Ethiopian cuisine is widely known for being gluten-free (the injera at Shewhat is made of 100% teff flour; not all Ethiopian restaurants offer this) and vegetarian-friendly. The Shewhat Veggie Combo ($14.99) features both red and yellow lentils prepared into chunky mashes seasoned with garlic and spices, served with atkilt (spiced potatoes, cabbage and carrots), gomen (sauteed collard greens) and a side salad.
To drink, I recommend the Ethiopian hot tea flavored with green cardamom, cloves, cinnamon and ginger. It’s a soothing refreshment to accompany a flavor-heavy meal.
I also tried one of Dair’s Eritrean breakfast dishes. Fitfit ($9.99) is made with bite-size pieces of bread soaked in butter and berbere, served with a side of yogurt. At Shewhat, Dair offers the dish made with kitcha (an unleavened bread that’s most commonly used for this dish), injera or French bread. I had the fitfit prepared with kitcha. The dish is shareable, but it’s so tasty and addictive, you might find yourself eating the plate all by yourself. Fitfit is always paired with coffee.
An Ethiopian coffee ceremony is an essential cultural tradition that brings a community of people together. The ceremony starts with roasting green coffee beans on the stove. Then the pan of freshly roasted beans goes around the room so everyone can inhale the aroma. Finally, the beans are ground and served from a traditional clay coffee pot called a jebena.Dair sits in front of a vegetarian combo plate with coffee in a jebena. Photo: Searit Huluf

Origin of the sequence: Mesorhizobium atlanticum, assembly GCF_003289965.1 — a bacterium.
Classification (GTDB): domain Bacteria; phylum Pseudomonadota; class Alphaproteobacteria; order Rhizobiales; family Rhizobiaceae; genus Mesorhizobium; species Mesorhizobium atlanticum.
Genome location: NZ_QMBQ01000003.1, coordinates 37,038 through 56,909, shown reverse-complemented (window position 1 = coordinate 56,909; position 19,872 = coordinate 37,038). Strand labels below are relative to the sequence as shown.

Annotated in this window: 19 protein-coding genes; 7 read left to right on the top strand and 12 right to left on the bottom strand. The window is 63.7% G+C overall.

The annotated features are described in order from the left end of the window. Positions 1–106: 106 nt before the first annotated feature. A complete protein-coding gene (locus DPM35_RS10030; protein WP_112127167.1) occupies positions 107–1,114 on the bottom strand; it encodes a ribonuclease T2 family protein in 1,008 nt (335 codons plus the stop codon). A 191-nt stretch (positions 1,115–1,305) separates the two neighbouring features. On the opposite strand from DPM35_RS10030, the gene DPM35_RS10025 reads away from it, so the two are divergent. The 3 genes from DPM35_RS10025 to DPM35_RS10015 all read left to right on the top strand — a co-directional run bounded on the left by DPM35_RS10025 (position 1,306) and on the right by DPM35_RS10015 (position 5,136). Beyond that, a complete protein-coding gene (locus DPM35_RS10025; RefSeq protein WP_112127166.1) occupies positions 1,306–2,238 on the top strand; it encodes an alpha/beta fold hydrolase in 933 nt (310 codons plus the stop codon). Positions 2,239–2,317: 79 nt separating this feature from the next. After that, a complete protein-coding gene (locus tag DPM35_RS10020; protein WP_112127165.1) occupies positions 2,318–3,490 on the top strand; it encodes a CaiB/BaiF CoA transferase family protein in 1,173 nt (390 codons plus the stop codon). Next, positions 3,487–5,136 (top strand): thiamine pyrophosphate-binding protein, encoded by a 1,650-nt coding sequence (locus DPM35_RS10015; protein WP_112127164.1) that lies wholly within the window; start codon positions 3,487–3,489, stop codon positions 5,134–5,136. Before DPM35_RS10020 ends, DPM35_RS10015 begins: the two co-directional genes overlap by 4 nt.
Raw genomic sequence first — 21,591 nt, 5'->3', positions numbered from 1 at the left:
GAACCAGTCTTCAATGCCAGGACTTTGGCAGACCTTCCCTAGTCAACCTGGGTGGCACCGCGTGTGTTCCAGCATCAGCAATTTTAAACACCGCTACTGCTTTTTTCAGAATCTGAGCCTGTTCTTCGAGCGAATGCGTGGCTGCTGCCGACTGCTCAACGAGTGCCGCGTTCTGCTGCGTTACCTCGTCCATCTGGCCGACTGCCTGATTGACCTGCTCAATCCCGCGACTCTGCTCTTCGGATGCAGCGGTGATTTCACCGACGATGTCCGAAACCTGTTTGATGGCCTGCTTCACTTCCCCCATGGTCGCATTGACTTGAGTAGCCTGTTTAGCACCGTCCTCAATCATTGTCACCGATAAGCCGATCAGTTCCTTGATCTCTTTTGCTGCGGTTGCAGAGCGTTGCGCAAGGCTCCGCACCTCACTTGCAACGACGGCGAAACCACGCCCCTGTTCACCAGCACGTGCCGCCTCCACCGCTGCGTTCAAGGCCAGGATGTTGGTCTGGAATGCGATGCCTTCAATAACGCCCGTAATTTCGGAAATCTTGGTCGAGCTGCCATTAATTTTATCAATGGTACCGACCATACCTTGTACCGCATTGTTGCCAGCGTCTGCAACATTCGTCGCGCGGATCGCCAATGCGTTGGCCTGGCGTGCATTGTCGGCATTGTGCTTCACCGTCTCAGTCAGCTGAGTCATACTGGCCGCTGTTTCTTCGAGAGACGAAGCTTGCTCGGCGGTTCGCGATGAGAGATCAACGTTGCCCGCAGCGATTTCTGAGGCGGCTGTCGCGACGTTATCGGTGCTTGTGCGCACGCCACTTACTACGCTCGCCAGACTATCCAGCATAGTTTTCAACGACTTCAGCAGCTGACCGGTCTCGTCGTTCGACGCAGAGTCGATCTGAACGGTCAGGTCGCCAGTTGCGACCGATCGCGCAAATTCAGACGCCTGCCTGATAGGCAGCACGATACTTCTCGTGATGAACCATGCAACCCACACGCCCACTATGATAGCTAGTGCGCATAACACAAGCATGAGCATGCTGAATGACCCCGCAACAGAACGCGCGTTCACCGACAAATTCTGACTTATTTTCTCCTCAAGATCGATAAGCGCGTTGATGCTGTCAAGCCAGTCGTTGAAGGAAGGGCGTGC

Dair has worked for the Berkeley Bowl company for 12 years. It was her first place of employment in the U.S. “I can’t leave this job because I love it. They are like family to me,” she said, adding that when she’s working, some customers wait in her line just so they can catch up with her.
When she told her co-workers and customers that she was opening her own restaurant, they all stepped up to help her. One customer designed her menu. Another helped advertise her restaurant by bringing in friends on a weekly basis to try out dishes.
But Dair’s proudest moment was when the owners of Berkeley Bowl West told her that they wanted to sell the Shewhat Veggie Combo in its cafe. “I was so surprised. I was so happy that my friends and customers were supporting me.”
Between Berkeley Bowl West and Shewhat, Dair works more than 70 hours a week. She enjoys being a businesswoman but stresses that it’s important for her to be a strong independent single mother. Her motto is to always think positively. She believes if you work hard and long enough, you will succeed in your goals and dreams.
“I am always busy. I never have free time, but I am never stressed because I always focus on the positive,” Dair said.
Dair is grateful for her regulars — a mixture of both the Ethiopian/Eritrean community and the Berkeley Bowl West community — that visits her every day, like a second family.
“I keep working for them. I want to feed my family.”
Shewhat is open for lunch from 9 a.m. to 2 p.m., and dinner, 5 p.m to 9 p.m., Monday, Wednesday through Friday (closed Tuesday); 9 a.m. to 9 p.m. Saturday and Sunday.